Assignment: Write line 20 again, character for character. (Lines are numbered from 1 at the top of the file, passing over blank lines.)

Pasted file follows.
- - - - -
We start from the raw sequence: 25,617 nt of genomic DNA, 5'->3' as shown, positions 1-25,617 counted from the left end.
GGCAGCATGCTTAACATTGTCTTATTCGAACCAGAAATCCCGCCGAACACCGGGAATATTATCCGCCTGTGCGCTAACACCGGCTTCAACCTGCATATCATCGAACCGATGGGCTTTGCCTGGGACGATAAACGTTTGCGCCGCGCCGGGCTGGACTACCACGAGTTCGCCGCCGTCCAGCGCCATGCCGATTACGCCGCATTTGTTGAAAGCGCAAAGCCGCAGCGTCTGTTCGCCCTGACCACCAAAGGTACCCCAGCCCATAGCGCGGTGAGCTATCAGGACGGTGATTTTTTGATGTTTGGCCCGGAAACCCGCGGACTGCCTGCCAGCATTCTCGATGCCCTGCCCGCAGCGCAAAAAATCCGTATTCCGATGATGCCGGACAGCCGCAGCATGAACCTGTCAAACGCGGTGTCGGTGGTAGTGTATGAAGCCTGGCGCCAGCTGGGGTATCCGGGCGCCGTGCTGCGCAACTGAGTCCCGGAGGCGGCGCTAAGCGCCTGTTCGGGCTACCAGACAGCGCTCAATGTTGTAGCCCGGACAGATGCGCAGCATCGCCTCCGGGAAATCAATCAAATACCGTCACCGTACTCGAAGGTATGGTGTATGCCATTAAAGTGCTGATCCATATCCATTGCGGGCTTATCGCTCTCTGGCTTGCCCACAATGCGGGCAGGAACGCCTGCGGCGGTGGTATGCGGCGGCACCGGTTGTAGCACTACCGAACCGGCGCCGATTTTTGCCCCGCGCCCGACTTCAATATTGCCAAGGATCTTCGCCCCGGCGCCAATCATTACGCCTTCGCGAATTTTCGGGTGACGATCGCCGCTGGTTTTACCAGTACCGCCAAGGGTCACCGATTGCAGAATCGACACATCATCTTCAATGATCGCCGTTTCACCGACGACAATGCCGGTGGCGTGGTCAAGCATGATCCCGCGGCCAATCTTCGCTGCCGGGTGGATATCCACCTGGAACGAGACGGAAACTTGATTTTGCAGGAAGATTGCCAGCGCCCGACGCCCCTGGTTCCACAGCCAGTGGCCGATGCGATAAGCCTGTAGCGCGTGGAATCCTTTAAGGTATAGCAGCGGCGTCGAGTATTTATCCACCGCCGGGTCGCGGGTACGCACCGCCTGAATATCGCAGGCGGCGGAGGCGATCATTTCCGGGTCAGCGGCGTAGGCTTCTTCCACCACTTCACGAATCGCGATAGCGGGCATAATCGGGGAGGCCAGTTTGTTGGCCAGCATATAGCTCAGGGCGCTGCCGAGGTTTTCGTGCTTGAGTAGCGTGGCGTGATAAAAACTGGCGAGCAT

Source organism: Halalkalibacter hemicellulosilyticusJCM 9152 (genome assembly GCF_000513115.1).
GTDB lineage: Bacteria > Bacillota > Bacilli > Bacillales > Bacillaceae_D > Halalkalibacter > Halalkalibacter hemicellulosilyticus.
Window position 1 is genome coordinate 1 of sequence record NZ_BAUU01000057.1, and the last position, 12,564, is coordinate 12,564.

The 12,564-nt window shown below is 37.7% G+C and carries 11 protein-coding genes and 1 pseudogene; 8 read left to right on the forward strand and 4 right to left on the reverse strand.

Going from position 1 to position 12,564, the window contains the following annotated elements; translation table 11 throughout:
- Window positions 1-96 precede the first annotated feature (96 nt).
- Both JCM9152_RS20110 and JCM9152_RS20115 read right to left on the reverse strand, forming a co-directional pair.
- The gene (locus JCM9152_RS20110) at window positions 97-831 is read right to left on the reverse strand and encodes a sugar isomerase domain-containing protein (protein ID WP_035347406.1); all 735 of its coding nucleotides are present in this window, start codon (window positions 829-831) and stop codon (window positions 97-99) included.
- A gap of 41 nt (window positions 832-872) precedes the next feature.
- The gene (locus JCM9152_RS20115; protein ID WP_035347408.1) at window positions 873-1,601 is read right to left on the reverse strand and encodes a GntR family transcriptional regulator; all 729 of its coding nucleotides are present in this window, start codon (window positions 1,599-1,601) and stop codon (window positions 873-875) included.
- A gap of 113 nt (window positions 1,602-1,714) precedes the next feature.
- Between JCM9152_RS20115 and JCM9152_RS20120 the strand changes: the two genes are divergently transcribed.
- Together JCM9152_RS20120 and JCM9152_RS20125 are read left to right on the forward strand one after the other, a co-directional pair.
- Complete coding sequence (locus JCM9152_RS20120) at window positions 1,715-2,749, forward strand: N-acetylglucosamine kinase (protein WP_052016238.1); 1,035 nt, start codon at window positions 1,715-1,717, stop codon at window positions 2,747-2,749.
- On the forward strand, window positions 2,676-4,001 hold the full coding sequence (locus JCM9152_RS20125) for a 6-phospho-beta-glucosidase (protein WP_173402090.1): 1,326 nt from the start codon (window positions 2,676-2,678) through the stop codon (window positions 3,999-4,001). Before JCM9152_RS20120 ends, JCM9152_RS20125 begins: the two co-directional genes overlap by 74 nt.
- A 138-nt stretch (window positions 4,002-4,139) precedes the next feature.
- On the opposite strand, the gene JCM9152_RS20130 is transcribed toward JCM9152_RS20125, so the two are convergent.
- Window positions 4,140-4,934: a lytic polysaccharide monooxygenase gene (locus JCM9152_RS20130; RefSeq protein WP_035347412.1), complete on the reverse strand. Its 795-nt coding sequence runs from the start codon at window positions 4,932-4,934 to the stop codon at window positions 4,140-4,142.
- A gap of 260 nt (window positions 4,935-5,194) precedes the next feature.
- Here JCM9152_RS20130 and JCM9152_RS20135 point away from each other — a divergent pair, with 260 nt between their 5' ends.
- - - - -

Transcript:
- Window positions 4,140-4,934: a lytic polysaccharide monooxygenase gene (locus JCM9152_RS20130; RefSeq protein WP_035347412.1), complete on the reverse strand. Its 795-nt coding sequence runs from the start codon at window positions 4,932-4,934 to the stop codon at window positions 4,140-4,142.